A Natural Formula
Depending on the trauma, some people can reach a point of no return—a sort of mental holding cell—where no form of help will save them from what foulness lurks within. Angela Arnott, an alluring youth from Stratford, Ontario, learned the hard way that she could never conceal what was creeping around inside her.
It all came out, in autumn, right before Halloween. The beginning of that release started with a conversation with her friend, and a little white business card.
She was sitting at a table in the bustling food court of the mall with her friend, Nicole. They were gossiping, giggling, and glamorizing. Soon they into a girl-to-girl about certain other saucy subjects.
“So, are you still seeing him?” asked Nicole.
“Meh.” Angela flipped open a miniature cosmetic mirror and inspected her eyelashes. “I’m kind of avoiding him.”
Nicole’s jaw dropped. “Angela! But Will’s such a great guy. He’s nice, good-looking, great job, big apartment. He really likes you.”
“I know, I know. We’ll see. I just don’t have the time.”
“Not even for Will, eh?”
Angela slapped the mini-mirror closed. “It’s just one of those things, I guess. I’m just too—young. I get bored. I don’t think I’m ready for something serious.” She took her plastic fork and looked down at her uneaten garden salad. There was a lone cherry tomato sitting on top. She nudged it with her fork, over some lettuce leaves, and then simply watched as it rolled off the plate and fell to the ground. It rolled along and soon made its way among the stomping feet of the nearby crowd, got kicked a few times, and then was squished under some oblivious pedestrian’s heel, squirting its juices onto the walkway floor.
Angela frowned. “I deserve to use my youth while I have it,” she said softly, more to herself than anyone else. Then she looked up at Nicole. “Right?”
Nicole shrugged and then took a big bite of her bacon-cheeseburger, speaking only between bites: “Wish I could get guys . . . like, the ones you get.”
“You’re really not afraid of eating, are you,” asked Angela.
“Never,” said Nicole. She smiled but it fell short between her bulging cheeks. “Food is my only love . . .”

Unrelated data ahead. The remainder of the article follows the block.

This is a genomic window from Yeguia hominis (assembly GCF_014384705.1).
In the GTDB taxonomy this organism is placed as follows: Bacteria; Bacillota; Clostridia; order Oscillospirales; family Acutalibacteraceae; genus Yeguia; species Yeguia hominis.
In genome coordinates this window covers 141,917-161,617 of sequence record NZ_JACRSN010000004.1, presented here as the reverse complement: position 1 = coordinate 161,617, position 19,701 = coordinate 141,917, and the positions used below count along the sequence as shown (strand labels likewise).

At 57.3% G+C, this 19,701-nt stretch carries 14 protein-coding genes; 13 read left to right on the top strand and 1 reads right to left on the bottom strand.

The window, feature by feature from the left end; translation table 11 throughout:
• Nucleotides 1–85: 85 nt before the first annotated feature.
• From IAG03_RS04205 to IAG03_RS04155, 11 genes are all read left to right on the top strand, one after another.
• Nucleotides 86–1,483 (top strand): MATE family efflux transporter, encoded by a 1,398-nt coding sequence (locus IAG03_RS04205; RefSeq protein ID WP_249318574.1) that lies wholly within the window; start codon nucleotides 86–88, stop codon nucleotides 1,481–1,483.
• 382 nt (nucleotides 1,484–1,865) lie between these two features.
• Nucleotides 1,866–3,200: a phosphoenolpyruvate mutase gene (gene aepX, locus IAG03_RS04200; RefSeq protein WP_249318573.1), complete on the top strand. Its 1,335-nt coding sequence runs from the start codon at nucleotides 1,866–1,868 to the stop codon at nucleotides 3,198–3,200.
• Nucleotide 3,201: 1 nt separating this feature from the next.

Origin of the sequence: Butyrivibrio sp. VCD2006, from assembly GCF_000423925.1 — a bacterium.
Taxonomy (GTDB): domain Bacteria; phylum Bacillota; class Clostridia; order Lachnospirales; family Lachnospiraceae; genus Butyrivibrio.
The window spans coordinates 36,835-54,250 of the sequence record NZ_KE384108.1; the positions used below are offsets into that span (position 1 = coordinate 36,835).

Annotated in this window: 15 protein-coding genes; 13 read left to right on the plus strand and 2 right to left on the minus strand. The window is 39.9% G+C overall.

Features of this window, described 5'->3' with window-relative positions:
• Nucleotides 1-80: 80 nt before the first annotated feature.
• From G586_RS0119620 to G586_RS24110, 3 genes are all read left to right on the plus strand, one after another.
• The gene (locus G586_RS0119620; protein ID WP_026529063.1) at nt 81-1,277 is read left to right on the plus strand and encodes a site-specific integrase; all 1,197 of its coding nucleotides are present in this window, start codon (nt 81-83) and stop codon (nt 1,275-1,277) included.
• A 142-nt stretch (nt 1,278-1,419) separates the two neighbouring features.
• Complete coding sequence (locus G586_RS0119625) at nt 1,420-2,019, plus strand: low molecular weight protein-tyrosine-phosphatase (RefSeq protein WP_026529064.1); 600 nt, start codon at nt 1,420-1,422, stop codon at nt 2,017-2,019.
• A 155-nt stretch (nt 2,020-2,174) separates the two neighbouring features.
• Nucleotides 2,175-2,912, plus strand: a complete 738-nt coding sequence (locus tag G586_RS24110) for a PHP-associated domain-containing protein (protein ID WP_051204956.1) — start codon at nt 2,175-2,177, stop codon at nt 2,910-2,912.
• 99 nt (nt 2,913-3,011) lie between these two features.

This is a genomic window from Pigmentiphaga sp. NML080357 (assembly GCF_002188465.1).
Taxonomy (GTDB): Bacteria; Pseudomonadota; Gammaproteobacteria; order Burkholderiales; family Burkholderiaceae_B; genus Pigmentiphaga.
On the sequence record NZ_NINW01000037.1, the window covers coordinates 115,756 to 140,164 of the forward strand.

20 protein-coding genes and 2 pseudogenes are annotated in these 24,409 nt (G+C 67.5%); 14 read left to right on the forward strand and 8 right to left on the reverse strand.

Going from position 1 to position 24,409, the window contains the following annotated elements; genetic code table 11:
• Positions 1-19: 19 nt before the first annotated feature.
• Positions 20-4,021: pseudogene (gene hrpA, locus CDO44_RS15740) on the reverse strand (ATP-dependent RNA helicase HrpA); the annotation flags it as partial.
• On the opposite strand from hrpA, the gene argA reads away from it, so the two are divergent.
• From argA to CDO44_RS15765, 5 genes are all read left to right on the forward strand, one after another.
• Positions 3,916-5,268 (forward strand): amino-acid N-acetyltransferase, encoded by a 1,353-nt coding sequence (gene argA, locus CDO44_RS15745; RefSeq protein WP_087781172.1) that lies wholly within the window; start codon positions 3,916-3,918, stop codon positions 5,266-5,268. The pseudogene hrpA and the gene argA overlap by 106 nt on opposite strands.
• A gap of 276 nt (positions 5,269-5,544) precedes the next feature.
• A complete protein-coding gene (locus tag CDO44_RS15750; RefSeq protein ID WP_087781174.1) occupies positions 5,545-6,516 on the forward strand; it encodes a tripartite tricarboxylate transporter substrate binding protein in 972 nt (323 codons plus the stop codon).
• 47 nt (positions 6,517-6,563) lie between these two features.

“You know, you could get a good boyfriend if you exercised a bit.”
With her chubby fingers, Nicole plucked a french-fry from its paper cup and then dropped it into her mouth. “Well, I don’t want a guy who wants me only for my looks . . . I want a nice guy . . . Someone like Will, you know . . . Someone who would be a good father . . .”
Angela nearly gagged. But then she put on her signature smile; wide and beaming with straight pure white teeth, and then looked away, deciding to wait for Nicole to finish eating before continuing the conversation—not that she really wanted to. But she wasn’t sure if it was Nicole’s sloppy eating that made her feel uneasy, or that notion of a ‘good father’.
Then Angela’s blue-grey eyes quickly caught sight of something that filled her with a dreadful desire. Her smile faded in a matter of seconds. Usually, it might have been a new designer makeup or a new gown in a store window that attracted her attention like that—but today it was something else entirely: she saw a particularly elegant-looking mother who was holding her new-born baby in a frontal carrier.
Angela found herself staring. It was the perfect picture of a healthy thin mom, as she smiled at her beautiful bouncing baby, happy together, and sharing a moment with each other. Their happiness was palpable. Angela was absorbing it, trying to get a taste, catching glimpses of their faces at different angles, and never once did she find any flaws in them. They were radiating perfection. A smooth baby’s face, not yet blemished by age or wear, or even makeup, coupled with the caring face of a the impeccable mother. But the mother. The mother was the best part; she wasn’t wearing any makeup whatsoever. And Angela could tell. She seemed to be that way naturally. Naturally! She didn’t need paints or concealers. How could someone, a middle-aged mother no less, just look that good without—product?
As Angela stared, she found that instead of a feeling of happiness for them, she was quickly filling up with a mixed poison of desire and envy, jealousy, and even sadness.
Then, in a heart-melting display of affection, the mother kissed her little one.
Angela’s face got red and her eyes started watering.
She looked back down at her plate of salad and put the fork on the table a little harder than she had wanted to. “I guess I’m scared of commitment,” she said. She tapped the tips of her hard, manicured, sapphire-blue fingernails on the table. “I’m immature. I doubt I’ll ever find the right one. I’m not a good person.”
Nicole swallowed the mouthful of food. “You’re a great person,” she said. “God, you are so lucky. Like, you are so beautiful. Not just looks, I mean. People seem to love you as soon as they meet you. Plus you’ve got that amazing smile.” She took another fry and bit into it. “I have no idea why you’re so self-conscious. You have no reason to have so much self-doubt.”